Increased reliance on software to support aspects of drug development has simplified many tasks but created the possibility that an IT glitch could have far-reaching implications. Now, the European Medicines Agency is to discuss whether this situation has already happened.
The National Institutes of Health (NIH) has awarded a clutch of big-name academic centers funding to create a database for studying motor neuron disorders. By embarking on a large-scale data generation drive and analyzing the resulting information, the collaborators hope to build profiles for Lou Gehrig's disease and other neuromuscular conditions.
Takeda Pharmaceutical's United Kingdom subsidiary has begun working with C4X Discovery to improve its lead discovery and hit identification. The agreement is centered on C4XD's 3D drug technology, a nuclear magnetic resonance-based method of viewing the structure of a molecule.
IBM has opened up its Watson supercomputer to drug researchers through a new cloud-based service. And Big Pharma companies are already on board, with Johnson & Johnson and Sanofi among the early adopters of the technology.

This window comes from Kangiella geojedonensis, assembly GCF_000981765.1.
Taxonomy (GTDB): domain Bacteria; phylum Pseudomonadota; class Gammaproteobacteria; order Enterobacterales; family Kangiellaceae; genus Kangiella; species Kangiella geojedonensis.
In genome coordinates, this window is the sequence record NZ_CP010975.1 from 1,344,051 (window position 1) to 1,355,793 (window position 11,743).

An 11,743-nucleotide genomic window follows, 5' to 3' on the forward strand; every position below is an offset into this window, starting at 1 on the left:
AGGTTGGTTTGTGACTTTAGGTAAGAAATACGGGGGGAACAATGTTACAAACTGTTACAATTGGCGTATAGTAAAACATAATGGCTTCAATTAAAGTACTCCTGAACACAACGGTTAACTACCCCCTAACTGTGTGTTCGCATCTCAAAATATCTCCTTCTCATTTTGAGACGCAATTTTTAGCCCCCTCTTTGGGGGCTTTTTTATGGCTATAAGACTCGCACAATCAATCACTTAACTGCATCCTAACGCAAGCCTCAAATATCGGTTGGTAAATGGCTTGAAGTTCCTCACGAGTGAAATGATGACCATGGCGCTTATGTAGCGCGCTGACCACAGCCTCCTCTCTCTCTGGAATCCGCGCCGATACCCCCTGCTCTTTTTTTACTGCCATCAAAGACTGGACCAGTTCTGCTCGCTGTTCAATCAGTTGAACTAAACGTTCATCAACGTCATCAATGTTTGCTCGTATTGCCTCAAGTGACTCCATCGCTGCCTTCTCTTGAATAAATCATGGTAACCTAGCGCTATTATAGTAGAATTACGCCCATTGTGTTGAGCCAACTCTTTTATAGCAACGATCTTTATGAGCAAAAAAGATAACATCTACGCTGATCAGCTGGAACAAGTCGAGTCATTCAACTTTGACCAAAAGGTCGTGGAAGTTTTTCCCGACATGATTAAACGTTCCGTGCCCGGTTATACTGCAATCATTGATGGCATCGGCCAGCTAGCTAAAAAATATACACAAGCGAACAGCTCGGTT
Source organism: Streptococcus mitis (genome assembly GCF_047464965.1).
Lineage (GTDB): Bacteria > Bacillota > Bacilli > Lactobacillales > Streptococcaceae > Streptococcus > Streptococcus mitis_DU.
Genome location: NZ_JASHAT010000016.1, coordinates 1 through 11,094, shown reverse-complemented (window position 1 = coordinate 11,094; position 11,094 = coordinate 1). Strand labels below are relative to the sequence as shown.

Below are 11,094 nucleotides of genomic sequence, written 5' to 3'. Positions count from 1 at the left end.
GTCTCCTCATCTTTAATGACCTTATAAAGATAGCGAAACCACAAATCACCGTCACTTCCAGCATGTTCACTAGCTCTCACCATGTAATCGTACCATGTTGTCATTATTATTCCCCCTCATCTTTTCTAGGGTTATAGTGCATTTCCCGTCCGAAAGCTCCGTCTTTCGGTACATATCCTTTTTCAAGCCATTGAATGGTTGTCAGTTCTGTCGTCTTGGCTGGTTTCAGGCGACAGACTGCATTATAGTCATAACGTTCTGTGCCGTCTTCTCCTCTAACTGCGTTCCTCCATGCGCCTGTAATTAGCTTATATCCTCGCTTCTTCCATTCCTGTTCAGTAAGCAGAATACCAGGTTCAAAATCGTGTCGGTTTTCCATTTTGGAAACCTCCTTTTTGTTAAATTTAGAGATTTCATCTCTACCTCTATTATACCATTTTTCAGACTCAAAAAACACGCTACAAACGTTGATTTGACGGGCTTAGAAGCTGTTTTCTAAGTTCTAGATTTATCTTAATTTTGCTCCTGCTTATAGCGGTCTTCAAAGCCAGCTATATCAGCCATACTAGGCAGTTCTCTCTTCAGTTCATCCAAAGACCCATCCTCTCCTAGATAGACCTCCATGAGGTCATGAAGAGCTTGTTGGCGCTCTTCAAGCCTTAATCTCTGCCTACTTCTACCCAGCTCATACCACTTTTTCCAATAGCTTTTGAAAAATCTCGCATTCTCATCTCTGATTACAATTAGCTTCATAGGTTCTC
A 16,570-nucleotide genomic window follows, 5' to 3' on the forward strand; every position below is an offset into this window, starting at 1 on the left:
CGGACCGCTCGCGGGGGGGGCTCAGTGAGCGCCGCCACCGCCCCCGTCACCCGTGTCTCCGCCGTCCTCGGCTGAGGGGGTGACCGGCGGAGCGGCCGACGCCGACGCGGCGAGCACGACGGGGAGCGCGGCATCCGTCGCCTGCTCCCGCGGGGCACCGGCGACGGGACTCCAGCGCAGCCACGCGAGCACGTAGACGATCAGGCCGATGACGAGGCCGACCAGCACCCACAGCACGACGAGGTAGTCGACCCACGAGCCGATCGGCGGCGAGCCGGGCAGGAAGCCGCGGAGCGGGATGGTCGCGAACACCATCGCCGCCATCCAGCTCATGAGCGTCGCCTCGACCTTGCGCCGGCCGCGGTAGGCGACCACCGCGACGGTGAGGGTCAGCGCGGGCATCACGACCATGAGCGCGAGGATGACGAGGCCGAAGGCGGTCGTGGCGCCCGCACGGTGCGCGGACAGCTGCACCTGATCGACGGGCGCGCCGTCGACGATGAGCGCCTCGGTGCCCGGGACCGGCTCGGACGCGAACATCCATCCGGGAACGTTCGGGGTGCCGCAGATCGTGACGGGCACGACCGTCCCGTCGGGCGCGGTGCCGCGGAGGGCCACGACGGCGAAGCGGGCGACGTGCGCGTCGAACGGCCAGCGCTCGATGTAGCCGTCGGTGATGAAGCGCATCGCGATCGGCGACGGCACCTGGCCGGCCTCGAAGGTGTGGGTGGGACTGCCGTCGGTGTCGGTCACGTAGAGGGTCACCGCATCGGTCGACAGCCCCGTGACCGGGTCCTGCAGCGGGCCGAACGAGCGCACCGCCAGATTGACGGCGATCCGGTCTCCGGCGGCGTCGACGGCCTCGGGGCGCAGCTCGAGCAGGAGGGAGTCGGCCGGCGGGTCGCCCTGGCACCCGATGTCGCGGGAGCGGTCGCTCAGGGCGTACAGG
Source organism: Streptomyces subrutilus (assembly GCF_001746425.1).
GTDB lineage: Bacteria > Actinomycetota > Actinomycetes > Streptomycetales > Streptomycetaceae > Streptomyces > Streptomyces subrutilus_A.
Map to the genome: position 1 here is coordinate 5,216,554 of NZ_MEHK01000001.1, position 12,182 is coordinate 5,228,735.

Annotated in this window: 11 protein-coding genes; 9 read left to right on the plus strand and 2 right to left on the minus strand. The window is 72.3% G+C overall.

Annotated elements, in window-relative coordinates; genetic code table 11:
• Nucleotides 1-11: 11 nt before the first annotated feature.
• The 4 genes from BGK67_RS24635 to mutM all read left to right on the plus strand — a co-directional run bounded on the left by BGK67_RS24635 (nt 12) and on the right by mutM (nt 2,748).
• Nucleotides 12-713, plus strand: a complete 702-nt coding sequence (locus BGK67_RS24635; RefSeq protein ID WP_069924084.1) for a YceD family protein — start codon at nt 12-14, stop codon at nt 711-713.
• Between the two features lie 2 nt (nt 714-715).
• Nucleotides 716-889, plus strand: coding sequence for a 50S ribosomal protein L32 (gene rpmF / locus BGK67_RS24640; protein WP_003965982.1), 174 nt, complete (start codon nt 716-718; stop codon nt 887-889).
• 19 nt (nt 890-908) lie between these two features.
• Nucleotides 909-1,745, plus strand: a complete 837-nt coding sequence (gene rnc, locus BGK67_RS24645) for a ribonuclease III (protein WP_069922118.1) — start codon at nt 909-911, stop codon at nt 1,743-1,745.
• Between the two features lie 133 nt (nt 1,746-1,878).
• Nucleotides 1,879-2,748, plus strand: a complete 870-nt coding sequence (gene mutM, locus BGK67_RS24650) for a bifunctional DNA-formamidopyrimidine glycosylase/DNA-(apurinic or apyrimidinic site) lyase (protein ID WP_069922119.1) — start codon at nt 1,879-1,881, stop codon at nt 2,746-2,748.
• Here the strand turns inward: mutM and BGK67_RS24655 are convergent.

With its big claims about how artificial intelligence can slash drug development timelines and a lead candidate based on a coenzyme best known as a dietary supplement, Berg is always likely to provoke skepticism. But the company is sticking to its guns, with President and CTO Niven Narain pointing to early drug discovery successes as evidence of its legitimacy.
The challenge calls on competitors to create the most accurate algorithms for detecting Single Nucleotide Variants (SNVs) and Structural Variations (SVs).
This week a German team presented data from a database analysis study that found a link between a diabetes drug and a slight dip in the risk of developing Alzheimer's.
Although Numenta has made progress in creating apps that reproduce the brain, it thinks a fully functioning model is impossible without rethinking the underlying hardware.
Two hundred eighty scientists have signed an open letter threatening to boycott Europe's Human Brain Project. The scientists have fundamental concerns about exactly what Europe is trying to achieve with its €1 billion ($1.4 billion) budget.
Evangelists of 3-D printing tip the technology to reshape organ transplants, orthopedics and multiple other areas of medicines, with Johnson & Johnson among the companies trying to turn hype into reality. And now the National Institutes of Health has joined the sector, adding a 3-D model creation service to help drug researchers who lack computing skills.